Director Claude Barras tells Geoffrey Macnab why he could not have made his stop-motion animation My Life As A Courgette in any other format.
“I started work on this film 10 years ago,” Swiss director Claude Barras says of the very lengthy route to screen of My Life As A Courgette. The film-maker acknowledges it is “pretty unusual” for a stop-motion animated feature to be chosen as a foreign-language Oscar (the film has also been submitted for the best animated feature Oscar) candidate but adds “the journey this film has been on never ceases to amaze me”.
After presenting Courgette at Directors’ Fortnight in Cannes, Barras has accompanied it to Annecy, San Sebastian, Melbourne and Warsaw. He is especially delighted with the ZFF for Kids audience award the film received at Zurich, awarded by 40 children.
The film’s main character is nine-year-old Icare, nicknamed ‘Courgette’ by his mother. When she dies he moves to an orphanage where, at first, he is bullied. He is also consumed by guilt, believing he is in some way responsible for his mother’s death. Barras was originally encouraged by Cedric Louis, his collaborator on many of his short films, to read Gilles Paris’ novel Autobiographie d’une Courgette. Five years ago, the project - which he had then been working on sporadically - moved closer to production when he teamed up with Rita Productions, which presented it at Cartoon Forum pitching and co-production event.
Development went smoothly with just one hitch: the script. Try as they might, the director and his collaborators could not quite get it right. It was at this point that Pauline Gygax, Barras’s producer at Rita Productions, introduced him to writer-director Céline Sciamma at a screening of Sciamma’s 2011 feature Tomboy; Sciamma subsequently came on board as writer.
“I knew she was right for the film and indeed that turned out to be the case, because a few months later we had a script that everyone believed in,” Barras recalls. “We were then able to finance the film and start production.”
In tackling the script, Barras and Sciamma worked from old adaptations and the original novel. “Céline has a real gift for speaking about childhood and adolescence, coming-of-age stories,” the director says. “This is something you can see in all her films.”
Sciamma may be best known for live-action rites-of-passage dramas such as Tomboy and Girlhood, but she saw nothing incongruous in working on an animated feature. She sees clear overlaps between Tomboy, about a 10-year-old child struggling with gender issues, and the world of My Life As A Courgette.
“They [the producers] were looking for something different, something they liked in Tomboy, which was light-hearted yet dealt with strong subjects around identity and a melancholy childhood,” she says. It helped too that Sciamma was a passionate fan of animation; she cites the films of Studio Ghibli as an inspiration and is also an admirer of Pixar. Barras, meanwhile, cites everyone from Tim Burton to Francois Truffaut, Ken Loach to the Dardenne brothers.
Despite the successful script, development and financing took a further two years and building the sets and puppets another 12 months.
“The shoot lasted just under a year,” says Barras of the exhaustive process. “We had 10 animators working and each was able to shoot at a rate of about three seconds each day, giving us about two minutes of film per week. Finally, almost a year was needed for post-production, taking us up to the premiere at Directors’ Fortnight in Cannes.” There were some moments he describes as “hairy” along the way but, in the end, the film turned out exactly as he had hoped.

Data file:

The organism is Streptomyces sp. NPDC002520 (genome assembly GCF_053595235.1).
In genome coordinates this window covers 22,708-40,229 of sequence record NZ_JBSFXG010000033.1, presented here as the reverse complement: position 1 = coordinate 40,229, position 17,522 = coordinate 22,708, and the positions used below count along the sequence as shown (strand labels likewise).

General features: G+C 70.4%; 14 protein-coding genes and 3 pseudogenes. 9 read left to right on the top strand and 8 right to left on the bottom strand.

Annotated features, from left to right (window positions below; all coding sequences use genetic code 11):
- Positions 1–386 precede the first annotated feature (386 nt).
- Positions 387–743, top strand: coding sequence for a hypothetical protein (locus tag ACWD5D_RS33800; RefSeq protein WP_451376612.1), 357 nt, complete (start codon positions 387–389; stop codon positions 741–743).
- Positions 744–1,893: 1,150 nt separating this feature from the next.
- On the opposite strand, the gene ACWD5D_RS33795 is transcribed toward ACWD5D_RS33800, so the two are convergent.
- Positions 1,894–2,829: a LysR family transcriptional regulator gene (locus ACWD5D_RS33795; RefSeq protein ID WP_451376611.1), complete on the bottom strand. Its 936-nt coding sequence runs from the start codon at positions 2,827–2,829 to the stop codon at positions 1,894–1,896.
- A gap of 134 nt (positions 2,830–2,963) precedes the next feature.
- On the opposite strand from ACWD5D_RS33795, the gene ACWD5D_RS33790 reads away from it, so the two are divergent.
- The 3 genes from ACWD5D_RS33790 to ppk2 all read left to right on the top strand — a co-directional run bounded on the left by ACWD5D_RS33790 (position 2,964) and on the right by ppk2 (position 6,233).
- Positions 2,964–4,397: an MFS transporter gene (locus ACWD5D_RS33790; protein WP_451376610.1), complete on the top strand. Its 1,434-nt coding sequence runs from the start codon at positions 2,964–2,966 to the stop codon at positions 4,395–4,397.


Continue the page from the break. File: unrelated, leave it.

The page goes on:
One aspect of My Life As A Courgette that has struck audiences is its emotional honesty. In pursuit of this, Barras went to extreme lengths to make sure the characters’ voices were exactly right. “We decided to choose non-professional child actors who were as close to the characters as possible in terms of their energy and nature,” the director recalls. “We cast 200 children and, initially, kept 20. Then we divided them into groups with the children interacting and eventually selected seven, the seven characters in the film.” To record the dialogue, the film-makers put the children in situations as they were described in the screenplay, rather like they were making a live-action film. Some 30 hours of footage was shot this way, and a voice montage used to finalise the shooting script.
Barras comes from the world of illustration, and most of his shorts have been made in stop-motion. From the outset, he felt this was the best style to tackle My Life As A Courgette.
“I didn’t choose to shoot this story in stop-motion, I chose the story for its stop-motion qualities,” the director states, describing the technique as being “at the crossroads between live action and traditional animation”. CGI, he adds, is “great” in its own way but “totally different”.
The film has always been treated with a respect not always accorded to animated features. Critics did not just describe it as a “good animated film” but as a “good film… full stop”. It was feted in Cannes and is now a serious awards contender.
Barras is keen to start work on a new project but finds himself waylaid by the awards season. He has been on the road for months, accompanying My Life As A Courgette to its various festival screenings. In October, he went to the US for the first time to help with the awards campaign (US distribution is being handled by GKids).
“Do not betray the characters,” novelist Paris told Barras when the director acquired rights to the book. Beyond that, the author had no objections about how the film was made. What is apparent, now that the film has been released in some territories and seen widely on the festival circuit, is just how warmly the finished product has been received by children. As Sciamma notes: “Adults and kids see the same film, which I think is pretty rare”.